Here are the basic results of this poll as reported in this press article, along with who sponsored it and the marijuana reform context in Ohio:
Nearly three out of four Ohioans said access to marijuana for certain medical conditions should be a constitutional right, according to a Public Policy Polling survey released Monday. The survey was commissioned by national group Marijuana Policy Project, which plans to put a medical-only amendment on the November ballot in Ohio.
Specifically, the poll asked if voters favor or oppose "making it a constitutional right for patients with terminal or debilitating medical conditions to possess and consume marijuana if their doctors recommend it." The poll did not ask about specific amendment language, which has not been publicly released. Public Policy Polling surveyed 672 Ohio voters Feb. 17-18. The poll has a margin of error of 3.8 percentage points.
Wide support was seen in every demographic group -- race, age, political party, and gender.
- Gender: Women 75 percent, men 73 percent
- Party: Democrat, 85 percent; Republican, 69 percent; independent, 62 percent
- Race: White, 76 percent; African-American, 71 percent; other, 54 percent
- Age: 18-29, 76 percent; 30-45, 71 percent; 46-65, 80 percent; older than 65, 64 percent
Marijuana Policy Project spokesman Mason Tvert said the results weren't surprising. "It's become pretty common knowledge that marijuana can be incredibly beneficial in the treatment of a variety of medical conditions," Tvert said. "There are few laws still on the books that are as unpopular as those that prohibit sick and dying people from accessing medical marijuana."
The D.C.-based organization has had a hand in crafting most state marijuana decriminalization and legalization laws in the past two decades. Tvert said the organization is confident most Ohioans will support its initiative, which he said will be different from Issue 3, last year's failed recreational marijuana measure.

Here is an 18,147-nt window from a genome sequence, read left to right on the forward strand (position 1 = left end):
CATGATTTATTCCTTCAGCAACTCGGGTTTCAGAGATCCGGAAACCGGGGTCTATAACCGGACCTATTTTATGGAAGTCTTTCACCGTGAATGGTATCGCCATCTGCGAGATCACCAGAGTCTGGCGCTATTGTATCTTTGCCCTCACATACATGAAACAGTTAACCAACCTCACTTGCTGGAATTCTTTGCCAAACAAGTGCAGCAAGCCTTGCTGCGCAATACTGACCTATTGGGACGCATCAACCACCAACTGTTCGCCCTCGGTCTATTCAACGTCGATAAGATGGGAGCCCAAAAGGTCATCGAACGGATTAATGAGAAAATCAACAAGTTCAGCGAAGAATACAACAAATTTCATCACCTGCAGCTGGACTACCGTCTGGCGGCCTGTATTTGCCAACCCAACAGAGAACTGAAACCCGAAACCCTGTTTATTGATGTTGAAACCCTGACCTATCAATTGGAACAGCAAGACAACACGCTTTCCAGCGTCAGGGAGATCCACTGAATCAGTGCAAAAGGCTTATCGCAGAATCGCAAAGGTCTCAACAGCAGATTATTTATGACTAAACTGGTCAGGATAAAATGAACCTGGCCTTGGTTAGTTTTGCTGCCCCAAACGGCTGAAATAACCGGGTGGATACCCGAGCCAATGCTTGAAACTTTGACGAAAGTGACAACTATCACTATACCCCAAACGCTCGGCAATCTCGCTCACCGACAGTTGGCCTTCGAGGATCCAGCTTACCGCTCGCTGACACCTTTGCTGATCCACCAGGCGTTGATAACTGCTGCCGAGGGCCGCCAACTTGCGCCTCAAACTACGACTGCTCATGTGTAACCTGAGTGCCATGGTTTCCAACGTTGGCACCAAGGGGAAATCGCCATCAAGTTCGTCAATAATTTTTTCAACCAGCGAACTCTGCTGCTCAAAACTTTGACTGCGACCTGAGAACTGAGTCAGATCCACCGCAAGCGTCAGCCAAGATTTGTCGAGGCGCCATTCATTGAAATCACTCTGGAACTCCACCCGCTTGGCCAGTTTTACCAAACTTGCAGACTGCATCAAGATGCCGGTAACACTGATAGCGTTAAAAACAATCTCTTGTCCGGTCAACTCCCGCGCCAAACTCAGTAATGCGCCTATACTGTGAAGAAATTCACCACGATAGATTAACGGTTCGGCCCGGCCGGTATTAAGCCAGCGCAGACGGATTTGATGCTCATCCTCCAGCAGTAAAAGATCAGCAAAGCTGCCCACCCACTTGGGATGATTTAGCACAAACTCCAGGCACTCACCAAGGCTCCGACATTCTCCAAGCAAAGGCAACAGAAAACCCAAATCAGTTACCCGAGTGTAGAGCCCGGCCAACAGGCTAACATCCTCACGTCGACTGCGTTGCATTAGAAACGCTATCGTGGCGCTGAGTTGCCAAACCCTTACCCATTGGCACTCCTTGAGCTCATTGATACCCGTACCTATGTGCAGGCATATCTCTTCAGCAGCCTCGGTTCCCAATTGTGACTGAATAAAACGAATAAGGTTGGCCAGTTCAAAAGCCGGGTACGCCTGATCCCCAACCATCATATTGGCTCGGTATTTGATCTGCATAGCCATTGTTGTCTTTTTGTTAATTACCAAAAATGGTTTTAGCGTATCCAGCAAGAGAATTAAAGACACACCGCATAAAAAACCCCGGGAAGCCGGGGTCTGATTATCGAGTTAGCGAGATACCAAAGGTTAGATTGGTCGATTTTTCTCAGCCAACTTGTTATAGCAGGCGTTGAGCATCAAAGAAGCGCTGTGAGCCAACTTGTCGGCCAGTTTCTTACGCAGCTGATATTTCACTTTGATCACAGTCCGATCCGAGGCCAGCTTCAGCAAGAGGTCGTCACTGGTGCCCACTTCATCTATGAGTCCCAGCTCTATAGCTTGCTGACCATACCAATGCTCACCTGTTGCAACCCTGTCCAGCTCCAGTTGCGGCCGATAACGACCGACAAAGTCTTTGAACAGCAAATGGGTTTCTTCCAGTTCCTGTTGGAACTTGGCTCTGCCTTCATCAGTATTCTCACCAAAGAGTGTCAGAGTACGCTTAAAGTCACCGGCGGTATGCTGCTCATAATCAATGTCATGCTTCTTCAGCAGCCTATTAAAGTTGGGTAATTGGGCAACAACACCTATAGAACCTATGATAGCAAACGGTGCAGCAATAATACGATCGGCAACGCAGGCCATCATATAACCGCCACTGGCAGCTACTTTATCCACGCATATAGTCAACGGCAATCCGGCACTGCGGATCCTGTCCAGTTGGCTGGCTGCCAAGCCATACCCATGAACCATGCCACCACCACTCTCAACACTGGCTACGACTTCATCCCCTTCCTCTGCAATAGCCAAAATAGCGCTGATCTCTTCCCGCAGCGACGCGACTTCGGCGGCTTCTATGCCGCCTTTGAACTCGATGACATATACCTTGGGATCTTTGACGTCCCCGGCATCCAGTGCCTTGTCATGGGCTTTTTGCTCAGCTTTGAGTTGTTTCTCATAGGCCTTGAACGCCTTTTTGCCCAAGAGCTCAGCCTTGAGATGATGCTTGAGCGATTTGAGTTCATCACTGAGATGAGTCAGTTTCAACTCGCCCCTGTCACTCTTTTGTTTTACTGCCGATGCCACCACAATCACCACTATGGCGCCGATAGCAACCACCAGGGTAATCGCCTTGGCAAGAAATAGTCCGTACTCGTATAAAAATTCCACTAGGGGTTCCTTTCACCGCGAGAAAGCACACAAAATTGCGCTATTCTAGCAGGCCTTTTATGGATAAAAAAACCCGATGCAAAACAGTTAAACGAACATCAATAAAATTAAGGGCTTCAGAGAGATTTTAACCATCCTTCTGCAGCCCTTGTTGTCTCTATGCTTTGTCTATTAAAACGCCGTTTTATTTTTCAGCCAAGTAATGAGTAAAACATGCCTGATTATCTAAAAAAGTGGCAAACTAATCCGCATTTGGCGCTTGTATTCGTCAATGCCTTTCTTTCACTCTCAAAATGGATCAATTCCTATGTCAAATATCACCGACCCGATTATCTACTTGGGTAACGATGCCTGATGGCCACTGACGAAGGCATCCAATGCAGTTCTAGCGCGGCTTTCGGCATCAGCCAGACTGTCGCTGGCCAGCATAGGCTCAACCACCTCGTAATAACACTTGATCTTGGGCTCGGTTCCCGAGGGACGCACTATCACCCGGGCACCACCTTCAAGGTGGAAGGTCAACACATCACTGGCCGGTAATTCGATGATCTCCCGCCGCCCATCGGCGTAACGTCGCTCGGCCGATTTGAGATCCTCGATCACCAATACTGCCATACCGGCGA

Several independent polls conducted last year showed as many as nine in 10 Ohio voters favored legal medical marijuana use, but only a slim majority of Ohioans supported legalizing recreational use. Support dropped below 50 percent when voters were asked about Issue 3 specifics including the measure's "monopoly" on commercial growers.
I would guess that Marijuana Policy Project sponsored this poll's distinctive question because it is trying to decide whether it should seek to move forward in Ohio with a reform initiative that proposed a change to the Ohio Constitution or instead just sought to change Ohio's statutory provisions. One forceful criticism of the marijuana legalization initiative roundly rejected by voters last year was that, as a proposed constitutional amendment, it would lock a specific business structure for marijuana reform into the state's Constitution and would be hard to modify by the Ohio legislature in the years ahead.
I suspect MPP will look at this poll as evidence that a strong majority of Ohio voters are comfortable with a medical marijuana reform initiative in the form of a state constitutional amendment. But, because a number of members of the Ohio legislatures are busy considering statutory reforms, I also suspect that any coming marijuana reform campaign will also include dispute and debate over whether a state constitutional amendment is the best way to end marijuana prohibition in the state.
February 23, 2016 in Campaigns, elections and public officials concerning reforms, Initiative reforms in states, Medical Marijuana Commentary and Debate, Medical Marijuana Data and Research, Medical Marijuana State Laws and Reforms, Polling data and results | Permalink | Comments (0)
Monday, February 22, 2016